“And I think that many people in Baku really understand this. They have a maximalist position because they have so many advantages, as they see it. But they also understand that they need to be more careful, because if there is a new conflict, even a small one, then the corridor to Nakhichevan [referring to the so-called Zangezur corridor] will also be closed.”
He does not believe that the negotiation process on the Nagorno-Karabakh issue has reached an impasse, and says that negotiations will not stall “until an agreement is reached or a war begins.” He maintains that if Azerbaijan escalates, this will be followed by a reaction from both Russia and the West.
“The European Union is a more neutral, authoritative mediator”
De Waal says the EU has much more credibility in both Azerbaijan and Armenia, but less so in Nagorno-Karabakh, and the more it is involved in the process the better, but also thinks the two nations involved are the main players.
“There is hope that the EU border mission will be resumed this year and that a new round of negotiations will begin, mediated by [European Council President] Charles Michel, between Aliyev and Pashinyan. I simply don’t see another option, and I think that there is an understanding both in Baku and Yerevan that much can be achieved peacefully in this way.”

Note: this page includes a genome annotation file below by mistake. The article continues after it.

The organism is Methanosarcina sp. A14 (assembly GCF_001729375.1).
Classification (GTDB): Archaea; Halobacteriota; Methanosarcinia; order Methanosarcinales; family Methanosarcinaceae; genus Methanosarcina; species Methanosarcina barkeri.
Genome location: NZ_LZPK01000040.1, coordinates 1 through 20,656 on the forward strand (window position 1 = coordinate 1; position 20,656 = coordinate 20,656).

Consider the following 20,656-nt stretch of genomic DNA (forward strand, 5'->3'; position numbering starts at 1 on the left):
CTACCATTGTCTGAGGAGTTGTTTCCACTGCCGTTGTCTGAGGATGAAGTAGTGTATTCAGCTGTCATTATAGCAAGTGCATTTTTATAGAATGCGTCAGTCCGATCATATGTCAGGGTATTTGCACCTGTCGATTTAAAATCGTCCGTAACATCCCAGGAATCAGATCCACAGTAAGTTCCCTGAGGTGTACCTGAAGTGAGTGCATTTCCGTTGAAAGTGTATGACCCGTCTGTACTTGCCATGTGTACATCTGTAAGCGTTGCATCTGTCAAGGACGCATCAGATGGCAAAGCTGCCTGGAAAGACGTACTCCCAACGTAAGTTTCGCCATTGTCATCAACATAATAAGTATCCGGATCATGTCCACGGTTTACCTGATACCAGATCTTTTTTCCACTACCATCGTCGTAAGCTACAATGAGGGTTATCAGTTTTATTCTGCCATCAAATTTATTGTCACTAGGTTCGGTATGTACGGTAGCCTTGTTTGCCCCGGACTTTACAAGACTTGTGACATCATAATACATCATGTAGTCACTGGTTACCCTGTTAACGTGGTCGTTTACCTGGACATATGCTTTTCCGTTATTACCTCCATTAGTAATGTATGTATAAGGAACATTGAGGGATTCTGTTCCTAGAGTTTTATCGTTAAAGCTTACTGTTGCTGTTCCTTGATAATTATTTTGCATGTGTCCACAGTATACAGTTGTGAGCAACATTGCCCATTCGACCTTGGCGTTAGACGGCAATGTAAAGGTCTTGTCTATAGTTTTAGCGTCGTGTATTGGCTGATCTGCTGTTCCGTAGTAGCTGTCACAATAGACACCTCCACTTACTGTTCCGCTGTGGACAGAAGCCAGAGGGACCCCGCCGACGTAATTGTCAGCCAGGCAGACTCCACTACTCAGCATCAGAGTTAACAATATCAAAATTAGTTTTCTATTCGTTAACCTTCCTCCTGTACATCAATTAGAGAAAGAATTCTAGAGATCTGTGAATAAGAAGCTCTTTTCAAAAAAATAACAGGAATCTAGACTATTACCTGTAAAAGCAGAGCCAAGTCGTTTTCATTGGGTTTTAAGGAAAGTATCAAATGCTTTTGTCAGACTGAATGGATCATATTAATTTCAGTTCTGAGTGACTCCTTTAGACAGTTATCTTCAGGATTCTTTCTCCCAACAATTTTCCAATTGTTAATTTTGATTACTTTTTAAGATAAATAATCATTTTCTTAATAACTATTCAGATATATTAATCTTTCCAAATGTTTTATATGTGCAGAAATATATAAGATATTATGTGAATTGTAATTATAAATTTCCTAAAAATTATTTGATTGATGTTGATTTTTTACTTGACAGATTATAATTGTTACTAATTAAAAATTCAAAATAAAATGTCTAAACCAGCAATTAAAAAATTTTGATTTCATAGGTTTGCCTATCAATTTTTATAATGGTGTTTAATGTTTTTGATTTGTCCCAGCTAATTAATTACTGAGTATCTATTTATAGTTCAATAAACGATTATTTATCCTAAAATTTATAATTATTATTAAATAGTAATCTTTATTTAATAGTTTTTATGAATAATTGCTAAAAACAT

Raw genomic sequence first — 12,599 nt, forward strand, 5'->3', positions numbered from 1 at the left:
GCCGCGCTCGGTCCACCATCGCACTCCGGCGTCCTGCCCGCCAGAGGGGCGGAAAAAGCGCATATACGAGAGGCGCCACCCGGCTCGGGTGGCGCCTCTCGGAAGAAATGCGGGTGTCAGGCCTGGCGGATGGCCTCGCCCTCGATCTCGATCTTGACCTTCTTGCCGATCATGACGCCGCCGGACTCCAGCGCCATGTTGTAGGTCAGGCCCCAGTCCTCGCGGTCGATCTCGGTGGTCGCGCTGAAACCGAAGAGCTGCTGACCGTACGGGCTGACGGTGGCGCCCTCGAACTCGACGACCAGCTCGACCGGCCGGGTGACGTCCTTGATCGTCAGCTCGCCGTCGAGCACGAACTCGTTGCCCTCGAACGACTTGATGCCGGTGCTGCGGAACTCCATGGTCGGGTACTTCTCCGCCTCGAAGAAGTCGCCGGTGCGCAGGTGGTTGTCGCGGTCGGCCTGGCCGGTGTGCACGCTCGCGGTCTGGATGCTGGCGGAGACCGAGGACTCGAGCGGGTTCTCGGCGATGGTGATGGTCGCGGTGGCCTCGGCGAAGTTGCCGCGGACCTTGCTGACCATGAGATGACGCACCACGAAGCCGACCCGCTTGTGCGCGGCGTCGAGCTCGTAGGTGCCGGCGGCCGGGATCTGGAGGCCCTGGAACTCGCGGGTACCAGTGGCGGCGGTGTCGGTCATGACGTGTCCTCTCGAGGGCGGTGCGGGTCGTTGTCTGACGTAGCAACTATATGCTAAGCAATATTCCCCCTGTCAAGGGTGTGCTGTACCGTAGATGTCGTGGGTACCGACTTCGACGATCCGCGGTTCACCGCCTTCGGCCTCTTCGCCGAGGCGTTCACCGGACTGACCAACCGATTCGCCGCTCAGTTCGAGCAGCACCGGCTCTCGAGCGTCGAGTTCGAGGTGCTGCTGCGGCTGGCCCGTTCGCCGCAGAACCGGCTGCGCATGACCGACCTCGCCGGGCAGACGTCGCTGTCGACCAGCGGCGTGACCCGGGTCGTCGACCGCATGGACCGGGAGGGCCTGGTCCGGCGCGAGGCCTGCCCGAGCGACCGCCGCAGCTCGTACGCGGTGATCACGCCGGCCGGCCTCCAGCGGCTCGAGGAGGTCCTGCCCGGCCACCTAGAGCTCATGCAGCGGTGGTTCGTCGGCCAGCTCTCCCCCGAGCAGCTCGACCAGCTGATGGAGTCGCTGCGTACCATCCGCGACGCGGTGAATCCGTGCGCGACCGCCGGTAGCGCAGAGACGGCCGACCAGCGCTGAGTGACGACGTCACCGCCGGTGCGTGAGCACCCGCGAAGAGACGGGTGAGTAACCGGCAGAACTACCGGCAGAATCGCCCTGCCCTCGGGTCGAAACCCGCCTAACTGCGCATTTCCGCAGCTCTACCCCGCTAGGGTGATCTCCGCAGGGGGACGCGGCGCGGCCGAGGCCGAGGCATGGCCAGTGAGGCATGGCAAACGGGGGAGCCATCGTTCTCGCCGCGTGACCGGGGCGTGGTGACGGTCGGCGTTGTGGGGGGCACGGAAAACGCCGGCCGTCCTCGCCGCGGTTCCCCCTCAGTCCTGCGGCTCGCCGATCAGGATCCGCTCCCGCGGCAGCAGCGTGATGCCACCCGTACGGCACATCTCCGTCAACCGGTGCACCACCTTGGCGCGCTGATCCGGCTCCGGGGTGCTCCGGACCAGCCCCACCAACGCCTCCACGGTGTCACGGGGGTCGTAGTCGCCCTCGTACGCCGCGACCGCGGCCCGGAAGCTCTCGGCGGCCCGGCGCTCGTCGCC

“We need to find an alternative to the ethnic cleansing of Armenians”
Thomas de Waal does not consider military support to Armenia from the West realistic. Western partners are trying to use methods of soft intervention in the region, through observers, economic and technical assistance.
“The main security factor remains the Russian mission in Karabakh. Even during the war in Ukraine, this remains a fact. It’s time, in my opinion, to start discussing what will happen in Karabakh in 2025 — whether it will be a Russian or international mission, whether there will be observers.”
De Waal stresses that an alternative must be found to “the ethnic cleansing of Armenians, which in itself is not only a tragedy, but also a path to a new escalation, a new conflict.”
Interview with Thomas de Waal